February 27, 2024 — Letter

Dear Rep. Steil,

The 142 undersigned labor, civil rights, consumer, legal services and community groups and academics write to express our opposition to HR 7428, regarding earned wage access services. In the guise of offering protections, the bill obscures its true effect: to exempt fintech cash advances from the Truth in Lending Act, to endorse a form of loan that makes workers pay to be paid, and to facilitate new evasions by payday lenders. It is especially inappropriate to authorize a new class of fintech cash advances with costs imposed on low wage workers, disproportionately impacting communities of color and women, when there are a growing number of options to obtain early pay at no cost

Earned wage advances are loans made to workers ahead of payday that are repaid on payday. The amount of the loan is tied to the wages that have been earned but are not due until payday. True earned wage advances are offered through employers, often with fees, but some employers offer early pay for free. Fake direct-to-consumer providers claim to be paying earned wages but have no connection to wages or payroll, are repaid by debiting bank accounts, and collect purportedly voluntary “tips.” Both models charge inflated expedite fees if the worker wants the advance quickly, which nearly everyone does.

California data based on nearly 6 million transactions shows how the costs of these advances add up. Including all of the costs, the average annual percentage rate (APR) for these advances is over 330% for both the employer-based companies that charge fees and for the companies that collect “tips.” Tip-based companies collected tips 73% of the time. Just three companies generated $17.55 million in tip revenue plus another $6.24 million in other fees, likely expedite fees, in 2021. Workers get very little credit, with a typical advance of $40 to $100 for 10 days. The fees add up, as the average worker takes out 36 loans a year, and as many as 100.

The bill would obscure the relative cost of these fintech cash advances.  It would exempt these loans from the Truth in Lending Act (TILA) and prevent the ability to compare high-cost earned wage advances to other credit options. It is no surprise that these fintech lenders, like traditional payday lenders, want to avoid disclosing a 330% APR, especially given the way the loans roll over and over. While the costs may vary, especially for the tip-based lenders, the apps through which the advances are made can easily adjust the APR to correspond to the amount of default tip that is inserted, or to any different amount that the consumer selects.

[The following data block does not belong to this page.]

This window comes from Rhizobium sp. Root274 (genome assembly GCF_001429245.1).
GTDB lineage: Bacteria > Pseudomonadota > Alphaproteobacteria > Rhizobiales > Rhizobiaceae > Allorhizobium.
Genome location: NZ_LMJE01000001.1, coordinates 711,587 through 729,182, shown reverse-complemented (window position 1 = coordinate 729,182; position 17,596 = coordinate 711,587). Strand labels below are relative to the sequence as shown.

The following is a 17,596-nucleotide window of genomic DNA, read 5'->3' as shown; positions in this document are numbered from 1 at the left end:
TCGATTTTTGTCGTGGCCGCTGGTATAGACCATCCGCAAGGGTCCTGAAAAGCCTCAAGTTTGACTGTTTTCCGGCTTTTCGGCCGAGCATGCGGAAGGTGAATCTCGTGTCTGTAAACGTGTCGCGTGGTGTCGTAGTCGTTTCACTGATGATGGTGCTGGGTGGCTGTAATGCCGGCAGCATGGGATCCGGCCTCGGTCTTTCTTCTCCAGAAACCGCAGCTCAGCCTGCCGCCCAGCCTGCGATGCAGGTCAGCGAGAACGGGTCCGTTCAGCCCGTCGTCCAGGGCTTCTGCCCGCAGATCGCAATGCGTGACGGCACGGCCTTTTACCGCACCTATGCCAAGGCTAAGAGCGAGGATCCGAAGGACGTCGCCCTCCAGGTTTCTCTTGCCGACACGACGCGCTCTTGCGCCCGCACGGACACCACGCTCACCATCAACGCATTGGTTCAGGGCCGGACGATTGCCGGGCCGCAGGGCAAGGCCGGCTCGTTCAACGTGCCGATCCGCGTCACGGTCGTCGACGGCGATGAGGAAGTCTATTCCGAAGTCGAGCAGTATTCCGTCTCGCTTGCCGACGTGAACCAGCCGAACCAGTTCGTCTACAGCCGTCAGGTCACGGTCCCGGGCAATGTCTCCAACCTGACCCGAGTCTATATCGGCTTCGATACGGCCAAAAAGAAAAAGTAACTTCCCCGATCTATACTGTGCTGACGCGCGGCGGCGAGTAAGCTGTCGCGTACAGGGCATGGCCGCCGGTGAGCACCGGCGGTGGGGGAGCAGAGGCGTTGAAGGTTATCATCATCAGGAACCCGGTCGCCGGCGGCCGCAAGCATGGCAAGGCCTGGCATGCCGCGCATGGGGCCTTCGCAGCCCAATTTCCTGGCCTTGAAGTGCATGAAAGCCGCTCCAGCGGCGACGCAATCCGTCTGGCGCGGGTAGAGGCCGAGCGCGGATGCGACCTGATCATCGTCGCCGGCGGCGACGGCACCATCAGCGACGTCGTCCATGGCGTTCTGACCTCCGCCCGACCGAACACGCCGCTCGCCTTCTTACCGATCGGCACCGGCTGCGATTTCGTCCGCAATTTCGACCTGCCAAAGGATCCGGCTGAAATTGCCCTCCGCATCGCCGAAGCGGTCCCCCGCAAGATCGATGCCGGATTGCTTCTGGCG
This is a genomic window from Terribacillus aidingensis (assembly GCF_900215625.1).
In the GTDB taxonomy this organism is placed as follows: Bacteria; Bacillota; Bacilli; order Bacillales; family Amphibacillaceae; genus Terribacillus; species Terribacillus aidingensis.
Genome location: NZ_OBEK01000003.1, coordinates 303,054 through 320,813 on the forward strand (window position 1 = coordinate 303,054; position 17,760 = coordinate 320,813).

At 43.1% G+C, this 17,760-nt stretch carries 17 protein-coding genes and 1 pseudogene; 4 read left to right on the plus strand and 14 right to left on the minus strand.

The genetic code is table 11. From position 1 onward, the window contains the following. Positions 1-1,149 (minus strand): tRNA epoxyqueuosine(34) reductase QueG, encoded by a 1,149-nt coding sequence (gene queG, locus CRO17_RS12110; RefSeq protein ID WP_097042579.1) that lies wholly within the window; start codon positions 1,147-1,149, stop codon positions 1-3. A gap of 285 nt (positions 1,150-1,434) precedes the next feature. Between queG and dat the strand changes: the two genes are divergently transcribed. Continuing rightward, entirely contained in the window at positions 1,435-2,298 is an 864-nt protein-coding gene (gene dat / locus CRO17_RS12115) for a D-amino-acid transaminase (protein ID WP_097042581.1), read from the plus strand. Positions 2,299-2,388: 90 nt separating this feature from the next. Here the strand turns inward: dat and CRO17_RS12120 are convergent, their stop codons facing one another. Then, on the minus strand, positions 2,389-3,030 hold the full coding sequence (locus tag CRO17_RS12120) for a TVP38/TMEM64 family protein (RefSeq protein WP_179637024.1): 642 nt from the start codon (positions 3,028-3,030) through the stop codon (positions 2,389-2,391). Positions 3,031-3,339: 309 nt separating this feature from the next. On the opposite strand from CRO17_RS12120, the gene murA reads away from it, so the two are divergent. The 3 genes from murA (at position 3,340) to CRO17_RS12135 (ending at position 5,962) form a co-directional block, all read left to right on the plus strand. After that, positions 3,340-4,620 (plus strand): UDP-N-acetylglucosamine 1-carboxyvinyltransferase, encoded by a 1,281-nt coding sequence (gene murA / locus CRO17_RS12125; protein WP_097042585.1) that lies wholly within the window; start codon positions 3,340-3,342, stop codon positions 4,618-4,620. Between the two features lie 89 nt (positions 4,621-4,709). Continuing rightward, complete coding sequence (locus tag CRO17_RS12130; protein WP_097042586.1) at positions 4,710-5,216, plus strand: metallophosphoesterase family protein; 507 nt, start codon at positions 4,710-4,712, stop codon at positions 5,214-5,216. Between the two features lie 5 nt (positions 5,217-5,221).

The bill would facilitate evasion by payday lenders. The bill’s definition of “earned wage access service” would extend to any loan that is “based on the consumer’s representations and the provider’s reasonable determination of the consumer’s earned but unpaid income.” That vague definition could easily be exploited by traditional payday lenders.

The bill perpetrates the myth that these fintech cash advances are not credit. The bill would be used to persuade state legislators to enact the model bill by the American Legislative Exchange Council (ALEC) that would exempt these advances from state credit laws, including fee and rate caps. Asserting that these advances are not credit follows the path of traditional payday lenders, which established the payday loan industry by convincing legislators that their loans were not loans and fees were not interest but only a modest fee for deferring cashing of a check.

The bill would undermine or block coming guidance from the Consumer Financial Protection Bureau (CFPB) and facilitate new evasions by payday lenders.  The bill purports to give the CFPB authority to regulate these advances, but the CFPB already has ample authority.Indeed, the CFPB has told the General Accounting Office that it plans to clarify the treatment of earned wage advances under TILA. The CFPB’s then-Acting General Counsel Seth Frotman warned two years ago that earned wage advances that charge any kind of fee, voluntary or not, “may well be TILA credit.” The bill would limit the CFPB’s options in how to ensure that consumers receive clear information and how to prevent evasions of federal lending laws.

The protections in the bill are not meaningful. The bill purports to offer a number of protections that would apply to fintech cash advances. But the bill largely codifies lenders’ current business model without adding significant new protections. Companies do not need to file civil suit, use third-party debt collectors or sell to debt buyers when they are able to collect 97% of the time through their stranglehold over the consumer’s paycheck or bank account. The bill requires compliance with the Electronic Fund Transfer Act, but the EFTA’s ban on compulsory repayment of credit by preauthorized electronic fund transfer would not apply if the advances are not deemed to be credit. The bill limits certain repercussions of not tipping enough but does not stop all of the “multiple strategies that lenders use to make tips almost as certain as required fees.”